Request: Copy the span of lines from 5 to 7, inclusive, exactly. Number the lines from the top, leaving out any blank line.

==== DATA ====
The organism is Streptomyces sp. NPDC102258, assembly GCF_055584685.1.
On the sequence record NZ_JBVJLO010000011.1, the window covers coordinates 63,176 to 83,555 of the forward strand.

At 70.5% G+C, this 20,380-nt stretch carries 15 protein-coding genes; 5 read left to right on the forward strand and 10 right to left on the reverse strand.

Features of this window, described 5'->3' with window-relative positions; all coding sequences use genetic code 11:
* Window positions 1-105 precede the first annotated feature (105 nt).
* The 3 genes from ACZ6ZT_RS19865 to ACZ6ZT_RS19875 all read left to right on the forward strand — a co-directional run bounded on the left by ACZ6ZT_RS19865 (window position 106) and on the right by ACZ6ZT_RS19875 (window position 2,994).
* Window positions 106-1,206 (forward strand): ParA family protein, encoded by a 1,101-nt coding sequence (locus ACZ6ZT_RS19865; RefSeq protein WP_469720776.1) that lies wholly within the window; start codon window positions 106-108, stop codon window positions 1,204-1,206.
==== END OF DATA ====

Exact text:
* Window positions 1-105 precede the first annotated feature (105 nt).
* The 3 genes from ACZ6ZT_RS19865 to ACZ6ZT_RS19875 all read left to right on the forward strand — a co-directional run bounded on the left by ACZ6ZT_RS19865 (window position 106) and on the right by ACZ6ZT_RS19875 (window position 2,994).
* Window positions 106-1,206 (forward strand): ParA family protein, encoded by a 1,101-nt coding sequence (locus ACZ6ZT_RS19865; RefSeq protein WP_469720776.1) that lies wholly within the window; start codon window positions 106-108, stop codon window positions 1,204-1,206.